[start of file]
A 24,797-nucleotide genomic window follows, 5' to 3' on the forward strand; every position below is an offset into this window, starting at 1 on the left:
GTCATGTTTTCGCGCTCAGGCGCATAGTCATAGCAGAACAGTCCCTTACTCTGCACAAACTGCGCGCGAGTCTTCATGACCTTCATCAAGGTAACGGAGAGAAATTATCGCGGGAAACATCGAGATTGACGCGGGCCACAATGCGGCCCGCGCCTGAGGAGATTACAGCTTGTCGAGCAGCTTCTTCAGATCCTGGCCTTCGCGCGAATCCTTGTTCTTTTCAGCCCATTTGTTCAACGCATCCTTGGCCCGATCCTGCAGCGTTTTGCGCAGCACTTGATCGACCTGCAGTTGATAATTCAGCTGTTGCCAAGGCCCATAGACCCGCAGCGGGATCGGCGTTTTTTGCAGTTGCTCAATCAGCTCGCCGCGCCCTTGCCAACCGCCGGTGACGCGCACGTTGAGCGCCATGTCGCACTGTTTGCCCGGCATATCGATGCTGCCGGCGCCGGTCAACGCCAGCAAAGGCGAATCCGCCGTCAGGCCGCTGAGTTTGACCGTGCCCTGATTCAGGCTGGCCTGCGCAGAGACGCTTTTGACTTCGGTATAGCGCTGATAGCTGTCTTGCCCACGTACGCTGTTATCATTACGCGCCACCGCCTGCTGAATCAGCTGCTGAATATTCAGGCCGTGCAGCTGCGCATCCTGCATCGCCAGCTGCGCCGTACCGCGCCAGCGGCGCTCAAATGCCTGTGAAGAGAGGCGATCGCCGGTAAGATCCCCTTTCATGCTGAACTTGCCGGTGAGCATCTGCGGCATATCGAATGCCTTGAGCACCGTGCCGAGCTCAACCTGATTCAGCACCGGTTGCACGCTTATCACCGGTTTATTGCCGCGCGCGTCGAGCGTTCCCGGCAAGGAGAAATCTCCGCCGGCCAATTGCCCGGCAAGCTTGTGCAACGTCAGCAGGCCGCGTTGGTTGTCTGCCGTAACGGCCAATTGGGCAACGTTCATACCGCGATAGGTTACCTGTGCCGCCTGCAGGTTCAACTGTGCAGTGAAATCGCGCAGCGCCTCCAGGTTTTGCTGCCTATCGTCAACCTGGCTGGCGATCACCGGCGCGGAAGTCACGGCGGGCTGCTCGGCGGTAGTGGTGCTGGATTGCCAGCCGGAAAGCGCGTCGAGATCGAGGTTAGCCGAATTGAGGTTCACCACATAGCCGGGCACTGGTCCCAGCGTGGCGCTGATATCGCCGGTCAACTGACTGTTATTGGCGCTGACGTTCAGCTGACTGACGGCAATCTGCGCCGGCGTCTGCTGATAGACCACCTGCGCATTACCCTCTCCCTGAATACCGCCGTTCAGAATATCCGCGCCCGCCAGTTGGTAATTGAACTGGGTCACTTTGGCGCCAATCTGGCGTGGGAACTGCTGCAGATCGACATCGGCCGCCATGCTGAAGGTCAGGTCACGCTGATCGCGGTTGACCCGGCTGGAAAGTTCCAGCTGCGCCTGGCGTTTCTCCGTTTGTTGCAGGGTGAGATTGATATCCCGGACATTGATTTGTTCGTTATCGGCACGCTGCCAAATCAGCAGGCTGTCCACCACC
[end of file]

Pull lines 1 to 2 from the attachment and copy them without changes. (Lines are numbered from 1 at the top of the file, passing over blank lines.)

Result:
A 24,797-nucleotide genomic window follows, 5' to 3' on the forward strand; every position below is an offset into this window, starting at 1 on the left:
GTCATGTTTTCGCGCTCAGGCGCATAGTCATAGCAGAACAGTCCCTTACTCTGCACAAACTGCGCGCGAGTCTTCATGACCTTCATCAAGGTAACGGAGAGAAATTATCGCGGGAAACATCGAGATTGACGCGGGCCACAATGCGGCCCGCGCCTGAGGAGATTACAGCTTGTCGAGCAGCTTCTTCAGATCCTGGCCTTCGCGCGAATCCTTGTTCTTTTCAGCCCATTTGTTCAACGCATCCTTGGCCCGATCCTGCAGCGTTTTGCGCAGCACTTGATCGACCTGCAGTTGATAATTCAGCTGTTGCCAAGGCCCATAGACCCGCAGCGGGATCGGCGTTTTTTGCAGTTGCTCAATCAGCTCGCCGCGCCCTTGCCAACCGCCGGTGACGCGCACGTTGAGCGCCATGTCGCACTGTTTGCCCGGCATATCGATGCTGCCGGCGCCGGTCAACGCCAGCAAAGGCGAATCCGCCGTCAGGCCGCTGAGTTTGACCGTGCCCTGATTCAGGCTGGCCTGCGCAGAGACGCTTTTGACTTCGGTATAGCGCTGATAGCTGTCTTGCCCACGTACGCTGTTATCATTACGCGCCACCGCCTGCTGAATCAGCTGCTGAATATTCAGGCCGTGCAGCTGCGCATCCTGCATCGCCAGCTGCGCCGTACCGCGCCAGCGGCGCTCAAATGCCTGTGAAGAGAGGCGATCGCCGGTAAGATCCCCTTTCATGCTGAACTTGCCGGTGAGCATCTGCGGCATATCGAATGCCTTGAGCACCGTGCCGAGCTCAACCTGATTCAGCACCGGTTGCACGCTTATCACCGGTTTATTGCCGCGCGCGTCGAGCGTTCCCGGCAAGGAGAAATCTCCGCCGGCCAATTGCCCGGCAAGCTTGTGCAACGTCAGCAGGCCGCGTTGGTTGTCTGCCGTAACGGCCAATTGGGCAACGTTCATACCGCGATAGGTTACCTGTGCCGCCTGCAGGTTCAACTGTGCAGTGAAATCGCGCAGCGCCTCCAGGTTTTGCTGCCTATCGTCAACCTGGCTGGCGATCACCGGCGCGGAAGTCACGGCGGGCTGCTCGGCGGTAGTGGTGCTGGATTGCCAGCCGGAAAGCGCGTCGAGATCGAGGTTAGCCGAATTGAGGTTCACCACATAGCCGGGCACTGGTCCCAGCGTGGCGCTGATATCGCCGGTCAACTGACTGTTATTGGCGCTGACGTTCAGCTGACTGACGGCAATCTGCGCCGGCGTCTGCTGATAGACCACCTGCGCATTACCCTCTCCCTGAATACCGCCGTTCAGAATATCCGCGCCCGCCAGTTGGTAATTGAACTGGGTCACTTTGGCGCCAATCTGGCGTGGGAACTGCTGCAGATCGACATCGGCCGCCATGCTGAAGGTCAGGTCACGCTGATCGCGGTTGACCCGGCTGGAAAGTTCCAGCTGCGCCTGGCGTTTCTCCGTTTGTTGCAGGGTGAGATTGATATCCCGGACATTGATTTGTTCGTTATCGGCACGCTGCCAAATCAGCAGGCTGTCCACCACC